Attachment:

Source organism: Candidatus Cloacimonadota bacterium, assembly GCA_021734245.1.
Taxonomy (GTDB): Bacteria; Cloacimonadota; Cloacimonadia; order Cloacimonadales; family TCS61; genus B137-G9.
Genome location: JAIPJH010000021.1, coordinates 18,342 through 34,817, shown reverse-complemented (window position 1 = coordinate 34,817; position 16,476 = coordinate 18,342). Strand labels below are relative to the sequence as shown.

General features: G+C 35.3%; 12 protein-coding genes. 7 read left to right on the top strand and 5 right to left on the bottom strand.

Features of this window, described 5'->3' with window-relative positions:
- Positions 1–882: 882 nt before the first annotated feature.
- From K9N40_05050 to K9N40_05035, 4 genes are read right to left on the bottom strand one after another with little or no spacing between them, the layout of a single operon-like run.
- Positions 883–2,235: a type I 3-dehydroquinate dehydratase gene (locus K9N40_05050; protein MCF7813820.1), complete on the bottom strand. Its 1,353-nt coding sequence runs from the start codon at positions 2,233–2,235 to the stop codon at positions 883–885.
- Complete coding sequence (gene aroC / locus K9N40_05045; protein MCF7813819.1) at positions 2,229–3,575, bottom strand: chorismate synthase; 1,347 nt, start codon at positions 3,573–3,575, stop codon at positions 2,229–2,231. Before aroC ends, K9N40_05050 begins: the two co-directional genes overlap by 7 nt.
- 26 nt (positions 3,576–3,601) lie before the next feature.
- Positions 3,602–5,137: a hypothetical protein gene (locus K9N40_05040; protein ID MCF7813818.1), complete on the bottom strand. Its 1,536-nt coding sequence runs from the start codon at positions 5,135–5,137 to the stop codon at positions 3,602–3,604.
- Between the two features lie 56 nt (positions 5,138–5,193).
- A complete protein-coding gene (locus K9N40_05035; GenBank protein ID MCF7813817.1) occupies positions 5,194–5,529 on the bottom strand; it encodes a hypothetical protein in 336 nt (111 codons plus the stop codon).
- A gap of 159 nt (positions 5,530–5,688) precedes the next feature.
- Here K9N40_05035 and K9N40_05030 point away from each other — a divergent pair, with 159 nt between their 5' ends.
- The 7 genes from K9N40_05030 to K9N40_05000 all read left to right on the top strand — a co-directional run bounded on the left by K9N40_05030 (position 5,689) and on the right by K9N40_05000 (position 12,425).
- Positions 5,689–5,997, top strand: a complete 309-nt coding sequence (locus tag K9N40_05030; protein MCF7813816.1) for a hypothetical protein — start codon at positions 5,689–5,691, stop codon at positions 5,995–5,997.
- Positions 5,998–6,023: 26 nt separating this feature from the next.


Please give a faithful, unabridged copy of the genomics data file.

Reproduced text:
Source organism: Candidatus Cloacimonadota bacterium, assembly GCA_021734245.1.
Taxonomy (GTDB): Bacteria; Cloacimonadota; Cloacimonadia; order Cloacimonadales; family TCS61; genus B137-G9.
Genome location: JAIPJH010000021.1, coordinates 18,342 through 34,817, shown reverse-complemented (window position 1 = coordinate 34,817; position 16,476 = coordinate 18,342). Strand labels below are relative to the sequence as shown.

General features: G+C 35.3%; 12 protein-coding genes. 7 read left to right on the top strand and 5 right to left on the bottom strand.

Features of this window, described 5'->3' with window-relative positions:
- Positions 1–882: 882 nt before the first annotated feature.
- From K9N40_05050 to K9N40_05035, 4 genes are read right to left on the bottom strand one after another with little or no spacing between them, the layout of a single operon-like run.
- Positions 883–2,235: a type I 3-dehydroquinate dehydratase gene (locus K9N40_05050; protein MCF7813820.1), complete on the bottom strand. Its 1,353-nt coding sequence runs from the start codon at positions 2,233–2,235 to the stop codon at positions 883–885.
- Complete coding sequence (gene aroC / locus K9N40_05045; protein MCF7813819.1) at positions 2,229–3,575, bottom strand: chorismate synthase; 1,347 nt, start codon at positions 3,573–3,575, stop codon at positions 2,229–2,231. Before aroC ends, K9N40_05050 begins: the two co-directional genes overlap by 7 nt.
- 26 nt (positions 3,576–3,601) lie before the next feature.
- Positions 3,602–5,137: a hypothetical protein gene (locus K9N40_05040; protein ID MCF7813818.1), complete on the bottom strand. Its 1,536-nt coding sequence runs from the start codon at positions 5,135–5,137 to the stop codon at positions 3,602–3,604.
- Between the two features lie 56 nt (positions 5,138–5,193).
- A complete protein-coding gene (locus K9N40_05035; GenBank protein ID MCF7813817.1) occupies positions 5,194–5,529 on the bottom strand; it encodes a hypothetical protein in 336 nt (111 codons plus the stop codon).
- A gap of 159 nt (positions 5,530–5,688) precedes the next feature.
- Here K9N40_05035 and K9N40_05030 point away from each other — a divergent pair, with 159 nt between their 5' ends.
- The 7 genes from K9N40_05030 to K9N40_05000 all read left to right on the top strand — a co-directional run bounded on the left by K9N40_05030 (position 5,689) and on the right by K9N40_05000 (position 12,425).
- Positions 5,689–5,997, top strand: a complete 309-nt coding sequence (locus tag K9N40_05030; protein MCF7813816.1) for a hypothetical protein — start codon at positions 5,689–5,691, stop codon at positions 5,995–5,997.
- Positions 5,998–6,023: 26 nt separating this feature from the next.